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Self Starting of Passively Mode-locked Lasers

Dr. Rüdiger Paschotta

Sometimes, I am asked whether our software would be suitable for modeling the self starting of passively mode-locked lasers. It might be useful to discuss that case, since it illustrates some of the typical limitations of numerical modeling.

In principle, it would seem relatively simple to model such a thing e.g. with our software RP Fiber Power or RP ProPulse. The basis is of course a model where one can simulate all the interactions which light experiences in the laser resonator. The initial field configuration would simply be some random noise, which in practice comes from spontaneous emission of the laser medium and could easily be included in our software. Then just simulate some sufficiently large number of round trips, and you will see what you get.

Unfortunately, there are some potentially nasty problems, to be discussed in the following:

Size of the Numerical Traces

In many cases, the round-trip time of light in a mode-locked laser is many orders of magnitude larger than the steady-state pulse duration: a typical pulse repetition rate is 100 MHz, corresponding to 10 ns round-trip time, while pulse durations are often far below 1 ps. When investigating the starting behavior, one would naturally use a numerical trace which is (in the time domain) just long enough to resemble a complete round trip. At the same time, its temporal resolution should be sufficient for the steady-state pulse. Unfortunately, that would lead to huge numerical traces and correspondingly long computation times, and possibly also to problems of limited computer memory. Well, one may consider to use substantially shorter numerical traces, but it is not easy to see whether that would still be realistic.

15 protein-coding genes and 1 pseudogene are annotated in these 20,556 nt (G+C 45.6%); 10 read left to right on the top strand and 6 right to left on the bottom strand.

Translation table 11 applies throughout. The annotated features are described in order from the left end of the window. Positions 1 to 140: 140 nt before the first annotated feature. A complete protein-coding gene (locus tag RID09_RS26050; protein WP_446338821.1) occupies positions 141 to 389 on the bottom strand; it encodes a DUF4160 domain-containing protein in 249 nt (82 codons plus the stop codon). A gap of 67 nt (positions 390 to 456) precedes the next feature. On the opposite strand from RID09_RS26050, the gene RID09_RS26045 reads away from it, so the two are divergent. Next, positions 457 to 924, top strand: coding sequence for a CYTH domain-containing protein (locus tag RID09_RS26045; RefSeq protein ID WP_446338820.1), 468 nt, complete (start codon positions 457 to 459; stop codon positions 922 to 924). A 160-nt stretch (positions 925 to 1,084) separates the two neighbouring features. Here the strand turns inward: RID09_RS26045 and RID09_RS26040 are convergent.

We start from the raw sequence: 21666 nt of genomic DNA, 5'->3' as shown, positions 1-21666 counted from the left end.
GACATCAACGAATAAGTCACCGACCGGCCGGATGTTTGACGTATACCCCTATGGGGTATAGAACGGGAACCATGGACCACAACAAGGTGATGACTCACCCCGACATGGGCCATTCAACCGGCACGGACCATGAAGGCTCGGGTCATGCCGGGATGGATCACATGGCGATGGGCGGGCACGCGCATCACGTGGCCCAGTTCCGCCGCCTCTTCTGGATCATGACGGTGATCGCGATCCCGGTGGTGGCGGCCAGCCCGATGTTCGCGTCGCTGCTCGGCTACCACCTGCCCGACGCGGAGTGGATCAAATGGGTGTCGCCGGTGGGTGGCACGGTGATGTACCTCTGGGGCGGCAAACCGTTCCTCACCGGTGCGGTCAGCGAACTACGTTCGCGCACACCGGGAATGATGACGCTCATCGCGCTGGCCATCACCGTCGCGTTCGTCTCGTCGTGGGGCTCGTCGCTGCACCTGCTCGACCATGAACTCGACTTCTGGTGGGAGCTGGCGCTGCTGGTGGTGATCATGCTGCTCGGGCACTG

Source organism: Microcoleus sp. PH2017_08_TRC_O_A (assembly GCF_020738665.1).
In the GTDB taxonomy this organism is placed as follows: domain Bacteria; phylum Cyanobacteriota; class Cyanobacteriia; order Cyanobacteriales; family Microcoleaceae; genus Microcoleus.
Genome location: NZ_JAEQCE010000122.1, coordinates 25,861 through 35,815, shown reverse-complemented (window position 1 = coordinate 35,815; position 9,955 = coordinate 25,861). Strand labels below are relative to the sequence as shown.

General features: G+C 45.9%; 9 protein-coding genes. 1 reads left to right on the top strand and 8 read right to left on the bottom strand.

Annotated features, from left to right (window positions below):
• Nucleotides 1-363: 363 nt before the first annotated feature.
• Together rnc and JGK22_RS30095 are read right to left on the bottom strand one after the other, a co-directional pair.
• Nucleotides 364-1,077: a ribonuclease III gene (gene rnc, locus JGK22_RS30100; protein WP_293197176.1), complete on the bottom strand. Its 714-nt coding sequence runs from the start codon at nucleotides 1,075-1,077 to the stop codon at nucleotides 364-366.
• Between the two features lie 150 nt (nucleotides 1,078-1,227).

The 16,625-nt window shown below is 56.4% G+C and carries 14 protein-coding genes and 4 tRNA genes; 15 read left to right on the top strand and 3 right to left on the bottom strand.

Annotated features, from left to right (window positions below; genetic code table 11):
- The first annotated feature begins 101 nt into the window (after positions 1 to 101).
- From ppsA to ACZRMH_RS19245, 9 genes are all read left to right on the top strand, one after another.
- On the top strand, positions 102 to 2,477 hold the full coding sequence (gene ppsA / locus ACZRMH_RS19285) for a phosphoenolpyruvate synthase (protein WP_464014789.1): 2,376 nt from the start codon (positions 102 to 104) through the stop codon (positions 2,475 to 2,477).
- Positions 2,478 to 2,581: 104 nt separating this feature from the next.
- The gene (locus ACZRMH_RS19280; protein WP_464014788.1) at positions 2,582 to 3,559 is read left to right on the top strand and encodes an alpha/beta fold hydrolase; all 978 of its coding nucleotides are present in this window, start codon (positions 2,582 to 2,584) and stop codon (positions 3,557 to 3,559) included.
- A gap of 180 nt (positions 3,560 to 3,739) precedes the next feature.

At least, that problem would be absent in high repetition rate lasers or those where the pulse duration is relatively long.

Parasitic Reflections

The self starting behavior of mode-locked lasers is often influenced by parasitic reflections occurring within the laser resonator or outside the resonator. Perhaps surprisingly, lasers are often extremely sensitive to such parasitic effects; even power reflectivities of the order of 10−8 may be sufficient to cause trouble. There are in principle ways to put them into numerical models, but it would often be extremely difficult to quantify such reflections in real lasers. For example, reflections may result from random scattering on surfaces or in transparent media (particularly in fibers), and in most cases it is even difficult to obtain statistical information on those effects. So even if you have a suitable model, you will hardly find reliable input data for it.

Inhomogeneous Gain Saturation

The details of self starting may also be substantially influenced by the characteristics of gain saturation for the used laser gain medium, even if such details do not have a strong influence on the parameters of the resulting steady-state pulse. But that is another detail which can be very difficult to quantify.


In conclusion, be warned that although in principle the described task would look simple, it may be quite difficult at various ends. So we have a case where numerical modeling is in practice often very difficult and not really practical. At least, I would recommend thinking carefully what exactly one wants to learn from such a model, and whether it would be worthwhile to go through substantial difficulties for that.

Note that those problems are not relevant for many cases where pulse propagation modeling in a mode-locked laser is used with substantial benefits (e.g. for optimizing laser designs). Normally, we would start the simulation with a start pulse the parameters of which are not too far from the expected steady-state parameters. For example, if the laser produces 6-ps sech2-shaped pulses, it usually does not hurt to start the model simply with 10-ps Gaussian pulses. The required temporal length of the numerical trace is often just a small multiple of the pulse duration, and the number of complex amplitudes used is quite moderate (e.g. 28 or 210). Usually, it is not that computationally demanding to find the steady state even if the start pulse was not particularly close to it. Beyond the steady state, one can of course also investigate additional details like the response to small disturbances – usually all one needs for the usual research and development jobs.

This article is a posting of the RP Photonics Software News, authored by Dr. Rüdiger Paschotta. You may link to this page, because its location is permanent.

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